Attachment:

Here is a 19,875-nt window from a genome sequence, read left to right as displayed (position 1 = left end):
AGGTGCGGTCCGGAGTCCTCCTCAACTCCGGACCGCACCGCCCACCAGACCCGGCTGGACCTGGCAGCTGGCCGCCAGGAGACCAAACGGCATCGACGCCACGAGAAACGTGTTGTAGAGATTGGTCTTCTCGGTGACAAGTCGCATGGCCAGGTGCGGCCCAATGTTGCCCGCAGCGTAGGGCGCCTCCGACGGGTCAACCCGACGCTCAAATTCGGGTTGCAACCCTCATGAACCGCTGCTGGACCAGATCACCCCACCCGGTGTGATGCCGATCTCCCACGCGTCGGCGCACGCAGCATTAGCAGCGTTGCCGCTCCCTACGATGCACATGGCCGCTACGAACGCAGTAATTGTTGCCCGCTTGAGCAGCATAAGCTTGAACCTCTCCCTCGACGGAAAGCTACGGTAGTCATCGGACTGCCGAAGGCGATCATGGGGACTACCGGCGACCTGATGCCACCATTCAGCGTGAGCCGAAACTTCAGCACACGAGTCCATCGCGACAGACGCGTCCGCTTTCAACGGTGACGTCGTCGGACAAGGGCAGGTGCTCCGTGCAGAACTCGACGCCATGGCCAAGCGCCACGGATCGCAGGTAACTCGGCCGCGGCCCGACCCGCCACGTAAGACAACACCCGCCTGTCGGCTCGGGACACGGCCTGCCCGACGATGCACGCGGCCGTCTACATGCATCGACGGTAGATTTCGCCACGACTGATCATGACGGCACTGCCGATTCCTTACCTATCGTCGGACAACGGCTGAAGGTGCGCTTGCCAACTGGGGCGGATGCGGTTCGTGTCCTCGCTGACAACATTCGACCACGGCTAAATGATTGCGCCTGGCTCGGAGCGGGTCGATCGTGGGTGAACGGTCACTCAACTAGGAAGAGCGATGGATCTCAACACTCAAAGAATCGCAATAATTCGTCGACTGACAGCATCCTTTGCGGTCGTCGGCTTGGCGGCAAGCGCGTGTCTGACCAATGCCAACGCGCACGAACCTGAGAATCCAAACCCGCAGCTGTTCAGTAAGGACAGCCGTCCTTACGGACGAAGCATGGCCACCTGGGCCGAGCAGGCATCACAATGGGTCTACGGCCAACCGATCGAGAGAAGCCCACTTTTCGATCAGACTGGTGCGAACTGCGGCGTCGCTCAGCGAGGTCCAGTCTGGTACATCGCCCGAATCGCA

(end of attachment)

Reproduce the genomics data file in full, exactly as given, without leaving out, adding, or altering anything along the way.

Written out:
Here is a 19,875-nt window from a genome sequence, read left to right as displayed (position 1 = left end):
AGGTGCGGTCCGGAGTCCTCCTCAACTCCGGACCGCACCGCCCACCAGACCCGGCTGGACCTGGCAGCTGGCCGCCAGGAGACCAAACGGCATCGACGCCACGAGAAACGTGTTGTAGAGATTGGTCTTCTCGGTGACAAGTCGCATGGCCAGGTGCGGCCCAATGTTGCCCGCAGCGTAGGGCGCCTCCGACGGGTCAACCCGACGCTCAAATTCGGGTTGCAACCCTCATGAACCGCTGCTGGACCAGATCACCCCACCCGGTGTGATGCCGATCTCCCACGCGTCGGCGCACGCAGCATTAGCAGCGTTGCCGCTCCCTACGATGCACATGGCCGCTACGAACGCAGTAATTGTTGCCCGCTTGAGCAGCATAAGCTTGAACCTCTCCCTCGACGGAAAGCTACGGTAGTCATCGGACTGCCGAAGGCGATCATGGGGACTACCGGCGACCTGATGCCACCATTCAGCGTGAGCCGAAACTTCAGCACACGAGTCCATCGCGACAGACGCGTCCGCTTTCAACGGTGACGTCGTCGGACAAGGGCAGGTGCTCCGTGCAGAACTCGACGCCATGGCCAAGCGCCACGGATCGCAGGTAACTCGGCCGCGGCCCGACCCGCCACGTAAGACAACACCCGCCTGTCGGCTCGGGACACGGCCTGCCCGACGATGCACGCGGCCGTCTACATGCATCGACGGTAGATTTCGCCACGACTGATCATGACGGCACTGCCGATTCCTTACCTATCGTCGGACAACGGCTGAAGGTGCGCTTGCCAACTGGGGCGGATGCGGTTCGTGTCCTCGCTGACAACATTCGACCACGGCTAAATGATTGCGCCTGGCTCGGAGCGGGTCGATCGTGGGTGAACGGTCACTCAACTAGGAAGAGCGATGGATCTCAACACTCAAAGAATCGCAATAATTCGTCGACTGACAGCATCCTTTGCGGTCGTCGGCTTGGCGGCAAGCGCGTGTCTGACCAATGCCAACGCGCACGAACCTGAGAATCCAAACCCGCAGCTGTTCAGTAAGGACAGCCGTCCTTACGGACGAAGCATGGCCACCTGGGCCGAGCAGGCATCACAATGGGTCTACGGCCAACCGATCGAGAGAAGCCCACTTTTCGATCAGACTGGTGCGAACTGCGGCGTCGCTCAGCGAGGTCCAGTCTGGTACATCGCCCGAATCGCA